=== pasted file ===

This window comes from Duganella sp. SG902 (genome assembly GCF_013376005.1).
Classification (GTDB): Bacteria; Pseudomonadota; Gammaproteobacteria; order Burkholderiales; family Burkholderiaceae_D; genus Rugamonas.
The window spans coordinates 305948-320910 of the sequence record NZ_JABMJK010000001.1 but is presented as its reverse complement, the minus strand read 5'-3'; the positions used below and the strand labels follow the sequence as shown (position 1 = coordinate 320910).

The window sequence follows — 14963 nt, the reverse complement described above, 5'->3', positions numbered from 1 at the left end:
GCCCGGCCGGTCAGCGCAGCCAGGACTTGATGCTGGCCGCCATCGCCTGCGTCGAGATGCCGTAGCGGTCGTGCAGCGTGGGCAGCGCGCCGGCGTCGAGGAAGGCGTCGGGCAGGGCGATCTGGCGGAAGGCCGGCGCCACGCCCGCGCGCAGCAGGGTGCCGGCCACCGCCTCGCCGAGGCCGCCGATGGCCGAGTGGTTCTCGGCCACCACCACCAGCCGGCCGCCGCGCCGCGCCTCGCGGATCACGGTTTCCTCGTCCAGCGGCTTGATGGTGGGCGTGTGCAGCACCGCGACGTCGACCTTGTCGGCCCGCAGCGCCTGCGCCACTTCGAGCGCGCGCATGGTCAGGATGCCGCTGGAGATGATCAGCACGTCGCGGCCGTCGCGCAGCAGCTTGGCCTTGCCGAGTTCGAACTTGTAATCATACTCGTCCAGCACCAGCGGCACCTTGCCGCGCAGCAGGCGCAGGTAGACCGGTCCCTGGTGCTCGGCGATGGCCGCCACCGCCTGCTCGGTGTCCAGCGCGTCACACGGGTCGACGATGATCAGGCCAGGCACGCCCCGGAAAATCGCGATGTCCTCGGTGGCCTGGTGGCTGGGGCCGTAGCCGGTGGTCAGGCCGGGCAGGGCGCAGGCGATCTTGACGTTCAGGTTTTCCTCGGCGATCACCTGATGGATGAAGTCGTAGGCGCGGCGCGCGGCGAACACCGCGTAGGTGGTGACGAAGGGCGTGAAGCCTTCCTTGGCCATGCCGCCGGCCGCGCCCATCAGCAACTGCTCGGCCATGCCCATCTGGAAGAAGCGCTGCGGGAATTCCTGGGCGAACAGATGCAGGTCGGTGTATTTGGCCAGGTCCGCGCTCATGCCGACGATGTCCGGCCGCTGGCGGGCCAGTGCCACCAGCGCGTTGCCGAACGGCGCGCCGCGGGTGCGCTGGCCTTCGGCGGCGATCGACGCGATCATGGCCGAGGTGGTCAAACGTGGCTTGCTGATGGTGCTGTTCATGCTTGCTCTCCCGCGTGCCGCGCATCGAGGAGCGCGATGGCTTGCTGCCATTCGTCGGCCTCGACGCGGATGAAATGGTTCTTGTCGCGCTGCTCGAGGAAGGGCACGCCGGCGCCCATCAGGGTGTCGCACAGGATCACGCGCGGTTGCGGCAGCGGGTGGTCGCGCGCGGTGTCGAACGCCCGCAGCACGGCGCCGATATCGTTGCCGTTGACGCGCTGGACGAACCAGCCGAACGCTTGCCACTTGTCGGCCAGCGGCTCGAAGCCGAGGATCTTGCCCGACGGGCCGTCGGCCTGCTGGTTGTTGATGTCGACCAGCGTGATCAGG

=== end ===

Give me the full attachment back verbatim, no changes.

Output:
This window comes from Duganella sp. SG902 (genome assembly GCF_013376005.1).
Classification (GTDB): Bacteria; Pseudomonadota; Gammaproteobacteria; order Burkholderiales; family Burkholderiaceae_D; genus Rugamonas.
The window spans coordinates 305948-320910 of the sequence record NZ_JABMJK010000001.1 but is presented as its reverse complement, the minus strand read 5'-3'; the positions used below and the strand labels follow the sequence as shown (position 1 = coordinate 320910).

The window sequence follows — 14963 nt, the reverse complement described above, 5'->3', positions numbered from 1 at the left end:
GCCCGGCCGGTCAGCGCAGCCAGGACTTGATGCTGGCCGCCATCGCCTGCGTCGAGATGCCGTAGCGGTCGTGCAGCGTGGGCAGCGCGCCGGCGTCGAGGAAGGCGTCGGGCAGGGCGATCTGGCGGAAGGCCGGCGCCACGCCCGCGCGCAGCAGGGTGCCGGCCACCGCCTCGCCGAGGCCGCCGATGGCCGAGTGGTTCTCGGCCACCACCACCAGCCGGCCGCCGCGCCGCGCCTCGCGGATCACGGTTTCCTCGTCCAGCGGCTTGATGGTGGGCGTGTGCAGCACCGCGACGTCGACCTTGTCGGCCCGCAGCGCCTGCGCCACTTCGAGCGCGCGCATGGTCAGGATGCCGCTGGAGATGATCAGCACGTCGCGGCCGTCGCGCAGCAGCTTGGCCTTGCCGAGTTCGAACTTGTAATCATACTCGTCCAGCACCAGCGGCACCTTGCCGCGCAGCAGGCGCAGGTAGACCGGTCCCTGGTGCTCGGCGATGGCCGCCACCGCCTGCTCGGTGTCCAGCGCGTCACACGGGTCGACGATGATCAGGCCAGGCACGCCCCGGAAAATCGCGATGTCCTCGGTGGCCTGGTGGCTGGGGCCGTAGCCGGTGGTCAGGCCGGGCAGGGCGCAGGCGATCTTGACGTTCAGGTTTTCCTCGGCGATCACCTGATGGATGAAGTCGTAGGCGCGGCGCGCGGCGAACACCGCGTAGGTGGTGACGAAGGGCGTGAAGCCTTCCTTGGCCATGCCGCCGGCCGCGCCCATCAGCAACTGCTCGGCCATGCCCATCTGGAAGAAGCGCTGCGGGAATTCCTGGGCGAACAGATGCAGGTCGGTGTATTTGGCCAGGTCCGCGCTCATGCCGACGATGTCCGGCCGCTGGCGGGCCAGTGCCACCAGCGCGTTGCCGAACGGCGCGCCGCGGGTGCGCTGGCCTTCGGCGGCGATCGACGCGATCATGGCCGAGGTGGTCAAACGTGGCTTGCTGATGGTGCTGTTCATGCTTGCTCTCCCGCGTGCCGCGCATCGAGGAGCGCGATGGCTTGCTGCCATTCGTCGGCCTCGACGCGGATGAAATGGTTCTTGTCGCGCTGCTCGAGGAAGGGCACGCCGGCGCCCATCAGGGTGTCGCACAGGATCACGCGCGGTTGCGGCAGCGGGTGGTCGCGCGCGGTGTCGAACGCCCGCAGCACGGCGCCGATATCGTTGCCGTTGACGCGCTGGACGAACCAGCCGAACGCTTGCCACTTGTCGGCCAGCGGCTCGAAGCCGAGGATCTTGCCCGACGGGCCGTCGGCCTGCTGGTTGTTGATGTCGACCAGCGTGATCAGG